“[Their] most magnetic record yet.” – New York Times
“Dreaming doesn’t come easy these shadowed days, which is why Strange To Explain by Woods is such a welcome turning of new colors.
It presents an extended moment of sweet reflection for the 15-year-old band, bouncing back to earth as something hopeful and weird and resolute. Like everything else they’ve recorded, it sounds exactly like themselves, but with subtly different shades and breaths and rhythmic feels and everything else that changes, the natural march of time and the intentional decisions of the musicians moving in what feels like an uncommonly organic alignment.
Strange To Explain trades in a different kind of dependability, maintaining a steady connection to the voice on the other side of the record needle. After quickly recording and releasing 2017’s Love Is Love in response to the tumultuous events of their (and our) 2016, Jeremy Earl and company took their time with what came next. Parenthood arrived, as did a short songwriting pause. The band went bicoastal when Jarvis Taveniere headed west. And when they returned to their posts, there on the other side of this particular mirror, they made this, an album that not only catches and holds and shares the light in yet another new way, but recognizes that there’s still light to be caught, which is also no small thing.
A bend beyond the last bend beyond, Woods keep on changing, thoughtfully and beautifully. The colors were always there, like trees blossoming just slightly differently each season, a synesthetic message coded in slow-motion. Recorded in Stinson Beach, the kind of place that seems like an AI simulation of an idyllic northern California coastal escape, the familiar jangling guitars recede to the background. John Andrews’s warm keyboards and twining Mellotron rise around Earl’s songs and dance across the chord changes like warm sunlight off the Pacific. The music feels a karmic landmass away from the creepiness of the uncanny valley.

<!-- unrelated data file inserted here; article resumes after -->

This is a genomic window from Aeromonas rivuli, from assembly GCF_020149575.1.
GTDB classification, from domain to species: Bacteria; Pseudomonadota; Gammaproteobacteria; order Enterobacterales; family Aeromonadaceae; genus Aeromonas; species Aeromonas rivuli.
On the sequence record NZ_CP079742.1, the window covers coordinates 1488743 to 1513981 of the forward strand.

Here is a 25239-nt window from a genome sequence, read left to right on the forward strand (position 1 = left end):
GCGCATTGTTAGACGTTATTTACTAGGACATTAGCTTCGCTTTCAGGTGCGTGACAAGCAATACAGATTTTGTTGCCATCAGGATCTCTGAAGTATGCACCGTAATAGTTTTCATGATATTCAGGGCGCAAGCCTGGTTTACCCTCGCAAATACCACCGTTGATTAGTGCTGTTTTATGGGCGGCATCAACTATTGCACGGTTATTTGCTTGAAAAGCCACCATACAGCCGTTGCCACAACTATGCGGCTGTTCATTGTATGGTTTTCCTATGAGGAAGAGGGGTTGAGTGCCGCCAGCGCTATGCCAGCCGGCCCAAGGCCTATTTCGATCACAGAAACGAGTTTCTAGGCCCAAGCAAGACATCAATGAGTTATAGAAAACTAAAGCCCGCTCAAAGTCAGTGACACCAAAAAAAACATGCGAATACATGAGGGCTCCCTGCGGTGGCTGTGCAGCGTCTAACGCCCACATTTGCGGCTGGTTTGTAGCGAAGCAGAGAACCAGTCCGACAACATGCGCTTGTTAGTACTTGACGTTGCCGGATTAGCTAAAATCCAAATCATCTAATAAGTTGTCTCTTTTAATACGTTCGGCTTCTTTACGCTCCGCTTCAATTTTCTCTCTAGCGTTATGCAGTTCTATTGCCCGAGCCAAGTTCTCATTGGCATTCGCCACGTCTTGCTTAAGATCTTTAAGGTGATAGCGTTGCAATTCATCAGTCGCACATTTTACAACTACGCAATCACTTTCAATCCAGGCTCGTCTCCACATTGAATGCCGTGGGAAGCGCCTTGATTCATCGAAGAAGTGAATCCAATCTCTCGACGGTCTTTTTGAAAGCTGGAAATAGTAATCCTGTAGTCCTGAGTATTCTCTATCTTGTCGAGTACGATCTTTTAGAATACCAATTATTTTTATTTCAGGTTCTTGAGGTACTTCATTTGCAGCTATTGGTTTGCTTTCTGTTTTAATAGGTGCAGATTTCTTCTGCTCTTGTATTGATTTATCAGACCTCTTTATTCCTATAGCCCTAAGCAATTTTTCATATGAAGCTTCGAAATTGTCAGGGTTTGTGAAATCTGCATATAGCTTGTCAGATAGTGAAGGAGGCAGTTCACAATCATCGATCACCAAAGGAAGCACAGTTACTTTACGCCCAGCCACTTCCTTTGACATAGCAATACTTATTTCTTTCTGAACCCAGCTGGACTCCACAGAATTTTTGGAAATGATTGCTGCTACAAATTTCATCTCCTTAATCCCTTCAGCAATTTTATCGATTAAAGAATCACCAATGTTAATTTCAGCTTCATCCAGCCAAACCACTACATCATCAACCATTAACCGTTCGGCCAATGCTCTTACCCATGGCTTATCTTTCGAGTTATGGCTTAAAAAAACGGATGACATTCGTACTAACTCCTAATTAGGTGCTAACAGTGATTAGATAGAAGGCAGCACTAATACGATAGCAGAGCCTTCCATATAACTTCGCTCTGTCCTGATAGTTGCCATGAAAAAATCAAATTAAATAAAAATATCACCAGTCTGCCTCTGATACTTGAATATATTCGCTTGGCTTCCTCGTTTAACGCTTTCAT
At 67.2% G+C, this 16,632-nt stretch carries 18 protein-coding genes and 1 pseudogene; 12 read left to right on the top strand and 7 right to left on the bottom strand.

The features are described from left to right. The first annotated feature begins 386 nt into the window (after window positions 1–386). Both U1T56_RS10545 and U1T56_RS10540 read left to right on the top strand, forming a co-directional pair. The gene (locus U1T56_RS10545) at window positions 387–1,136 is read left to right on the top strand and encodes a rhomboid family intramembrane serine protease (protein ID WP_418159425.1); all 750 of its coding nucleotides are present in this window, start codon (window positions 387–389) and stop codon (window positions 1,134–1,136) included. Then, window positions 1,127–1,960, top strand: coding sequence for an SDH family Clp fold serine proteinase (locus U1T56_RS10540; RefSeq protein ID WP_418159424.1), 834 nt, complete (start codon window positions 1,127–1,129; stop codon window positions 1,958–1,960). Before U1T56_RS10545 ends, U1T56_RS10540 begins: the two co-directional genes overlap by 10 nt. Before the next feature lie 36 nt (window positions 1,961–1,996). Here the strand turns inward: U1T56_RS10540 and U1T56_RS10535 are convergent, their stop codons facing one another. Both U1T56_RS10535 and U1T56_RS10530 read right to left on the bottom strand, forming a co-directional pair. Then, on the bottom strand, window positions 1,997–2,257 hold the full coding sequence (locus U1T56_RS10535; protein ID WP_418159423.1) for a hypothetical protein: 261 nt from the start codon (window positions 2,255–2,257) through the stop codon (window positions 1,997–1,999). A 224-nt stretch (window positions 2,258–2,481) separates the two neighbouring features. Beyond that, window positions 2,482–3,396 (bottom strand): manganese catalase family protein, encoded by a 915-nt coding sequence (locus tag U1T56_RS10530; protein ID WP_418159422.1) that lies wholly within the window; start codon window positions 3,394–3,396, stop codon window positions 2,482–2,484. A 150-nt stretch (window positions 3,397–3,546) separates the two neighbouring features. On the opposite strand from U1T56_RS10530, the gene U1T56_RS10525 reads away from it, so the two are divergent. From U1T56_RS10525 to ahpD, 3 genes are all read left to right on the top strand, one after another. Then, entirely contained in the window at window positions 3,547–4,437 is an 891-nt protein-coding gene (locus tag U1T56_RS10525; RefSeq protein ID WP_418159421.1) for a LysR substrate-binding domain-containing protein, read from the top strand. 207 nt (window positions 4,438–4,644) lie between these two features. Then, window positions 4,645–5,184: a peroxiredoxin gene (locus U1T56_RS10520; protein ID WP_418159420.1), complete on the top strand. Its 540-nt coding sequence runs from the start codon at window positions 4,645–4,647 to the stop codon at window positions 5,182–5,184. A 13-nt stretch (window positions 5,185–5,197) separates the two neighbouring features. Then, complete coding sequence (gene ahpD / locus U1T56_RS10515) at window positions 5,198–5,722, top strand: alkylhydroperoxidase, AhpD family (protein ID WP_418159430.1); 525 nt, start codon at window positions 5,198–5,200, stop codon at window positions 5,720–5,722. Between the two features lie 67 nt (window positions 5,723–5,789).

Just dig into “Can’t Get Out” or “Fell So Hard” and it’s easy to spot the affable hooks and fuzzed-out bass and third-eye winks and fun harmonies that Woods have produced reliably since way back ‘round 2004 (which, in the buzz-buzz world of psych-pop really is a grand achievement, too). But listen carefully, also, to the sound of our (and their) world in transition, the ambient humming of spring peepers behind “Where Do You Go When You Dream.” Especially sink into the intention-setting opening trio of songs, emerging from (and shimmering inside) an atmosphere that could only be made by musicians who’ve been working together for nearly 20 years, as Earl and Taveniere have. It’s hardly a secret language, but you try verbalizing it, let alone communicating in it.
Depending on where in the time-track one stands, it’s their 11th full length (not counting collaborations, split LPs, EPs, and singles), and the 99th release on Earl’s Woodsist label. By any standards, Strange To Explain is the work of a mature band, capable of both heavy atmospheric declarations like “Just To Fall Asleep” and extended-form pieces like the album-closing “Weekend Wind,” unfolding in layers of trumpet and vibraphone and ambient guitars and stereoscopic percussion. There are backwards messages and forward ones, lyrical and otherwise. There are melodies that (at least to me) come back nonlinearly but happily throughout the day when I’m not listening to the music itself, finding some hidden perch and maybe soon transforming into the folk songs of the mind.
For contemporary heads, it can be nearly a full-time job to filter out all the bad energy being blasted through nearly all media channels from every conceivable direction. But not all media channels. These benevolent, Mellotron-dabbed dream-sounds constitute some of the more welcome transmissions on these shores in a Venusian minute, just what my kosmik transom was designed to accept. They’re sure to brighten any desert solarium, LED-lit pod, portable Bucky-dome, eco-fit Airstream, or whatever other cozy dwelling your time-mind is currently occupying.” – Jesse Jarnow